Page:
THE BASICS: THE CHRISTIANS, a 2014 play by Lucas Hnath [say “NAYTH”], directed by Scott Behrend, starring Dave Hayes, Aaron Moss, Steve Jakiel, Victoria Pérez, and Lisa Vitrano runs through May 20, Thursdays through Saturdays at 7:30 p.m., Sundays 2:00 at Road Less Traveled Theater, 500 Pearl Street (629-3069). Beer, wine, soda pop www.roadlesstraveledproductions.org
Runtime: 90 minutes without intermission.
THUMBNAIL SKETCH: A pastor at a “Megachurch” sermonizes that there is no such thing as Hell, and that God who truly loves us will accept all into Heaven. Even non-believers. All of us. No exceptions. Not all in the congregation are ready to accept this message.
THE PLAYERS, THE PLAY, AND THE PRODUCTION: I have heard that hand-made Persian carpets have intentional flaws because the Muslim artists feel that only Allah is perfect. I could not spot any imperfection in the production of THE CHRISTIANS at Road Less Traveled.
Let’s begin with the actors. I would say that they were perfectly cast, except that might take away from their skills, which were considerable. As “Pastor,” RLTP regular Dave Hayes, who is adept at playing thoughtful, somewhat tortured souls here is able to also project the outward confidence of a pastor with a congregation of thousands. His suit fits perfectly, and his hair is just right for his character, a little too perfect and a little behind the times as would befit someone dealing with a traditional congregation. He was scary good. His “Associate,” played by Aaron Moss is a perfect foil, younger, hipper, and charismatic in his own powerful beliefs. Steve Jakiel as the “Elder” projects that oily, too smooth, demeanor, perhaps taking too literally Jesus’ admonition to be “as shrewd as snakes and as innocent as doves.”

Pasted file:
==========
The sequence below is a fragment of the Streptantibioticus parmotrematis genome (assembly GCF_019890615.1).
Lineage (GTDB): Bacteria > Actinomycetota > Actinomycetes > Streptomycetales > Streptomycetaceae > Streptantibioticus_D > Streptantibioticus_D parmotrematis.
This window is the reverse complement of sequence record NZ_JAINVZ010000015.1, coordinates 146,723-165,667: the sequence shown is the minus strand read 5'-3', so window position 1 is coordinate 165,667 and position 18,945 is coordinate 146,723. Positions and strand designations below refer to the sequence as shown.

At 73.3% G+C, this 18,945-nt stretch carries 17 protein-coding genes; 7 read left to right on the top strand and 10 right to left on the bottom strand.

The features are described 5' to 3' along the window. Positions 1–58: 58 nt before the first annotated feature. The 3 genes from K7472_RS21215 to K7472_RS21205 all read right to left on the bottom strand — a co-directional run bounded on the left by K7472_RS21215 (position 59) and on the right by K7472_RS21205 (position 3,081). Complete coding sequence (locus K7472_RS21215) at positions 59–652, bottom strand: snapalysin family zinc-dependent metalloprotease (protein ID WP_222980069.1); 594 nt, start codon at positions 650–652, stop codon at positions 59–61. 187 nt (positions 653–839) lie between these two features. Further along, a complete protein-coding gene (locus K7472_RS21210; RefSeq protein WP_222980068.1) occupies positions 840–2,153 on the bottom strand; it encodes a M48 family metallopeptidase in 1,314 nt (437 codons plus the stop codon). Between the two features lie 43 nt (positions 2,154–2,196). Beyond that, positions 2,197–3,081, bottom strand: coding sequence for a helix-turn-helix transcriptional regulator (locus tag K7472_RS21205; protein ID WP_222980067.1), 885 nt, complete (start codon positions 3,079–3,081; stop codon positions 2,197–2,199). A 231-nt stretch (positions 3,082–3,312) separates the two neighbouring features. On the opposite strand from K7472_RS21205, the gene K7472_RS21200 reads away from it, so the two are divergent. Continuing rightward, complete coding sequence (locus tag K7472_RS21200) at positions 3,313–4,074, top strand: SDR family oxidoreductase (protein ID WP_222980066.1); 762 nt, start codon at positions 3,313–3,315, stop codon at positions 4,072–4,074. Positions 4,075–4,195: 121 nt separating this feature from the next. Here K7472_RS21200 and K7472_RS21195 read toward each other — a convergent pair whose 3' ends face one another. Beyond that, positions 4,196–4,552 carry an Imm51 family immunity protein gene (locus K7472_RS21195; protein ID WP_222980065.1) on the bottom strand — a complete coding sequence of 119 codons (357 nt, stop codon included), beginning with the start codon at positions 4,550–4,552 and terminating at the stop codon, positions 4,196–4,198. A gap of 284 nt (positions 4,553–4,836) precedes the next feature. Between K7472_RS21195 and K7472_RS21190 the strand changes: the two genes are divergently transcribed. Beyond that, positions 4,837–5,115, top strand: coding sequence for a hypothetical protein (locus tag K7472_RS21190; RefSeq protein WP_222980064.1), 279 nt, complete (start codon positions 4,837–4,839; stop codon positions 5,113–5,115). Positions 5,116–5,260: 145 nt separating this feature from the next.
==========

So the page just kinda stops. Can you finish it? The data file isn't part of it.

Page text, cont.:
And the two women in the cast play completely types, as do Pastor and Associate. Victoria Perez, as a “Congregant” has only one scene, and it’s a biggie, where she has to go from zero to sixty in 4.2 seconds.
On the other hand, Lisa Vitrano, as the wife, is the only person other than “Pastor” who is on stage for the entire play, and for most of that she has absolutely no dialog. Her drama slowly builds as she sits there, next to the right hand of Pastor, and through body language alone, she describes the entire arc of the play. Every actor is encouraged to have that “inner dialog” on stage so as to appear involved. Vitrano raised that to a fine art. Of course, when she does have “outer” dialog, look out!
Every actor is encouraged to have that “inner dialog” on stage so as to appear involved. Vitrano raised that to a fine art.
Anytime everything seems to go right, you have to look to the director, and here Scott Behrend brought his “A” game.
The set by Dyan Burlingame is spot on, and whatever feeling you have when entering a large contemporary church, you will have that same feeling here. The music (lots of upbeat, hallelujah, Jesus Be Praised stuff) as chosen by Karen Saxon along with Sound Design by John Shotwell with Lighting Design and Technical Direction by John Rickus and Lou Iannone are flawless.
I must admit, the play is a little “talky” and I was expecting a more “operatic” finale, but this play ended by making you think. (Damn, don’t you just hate that?)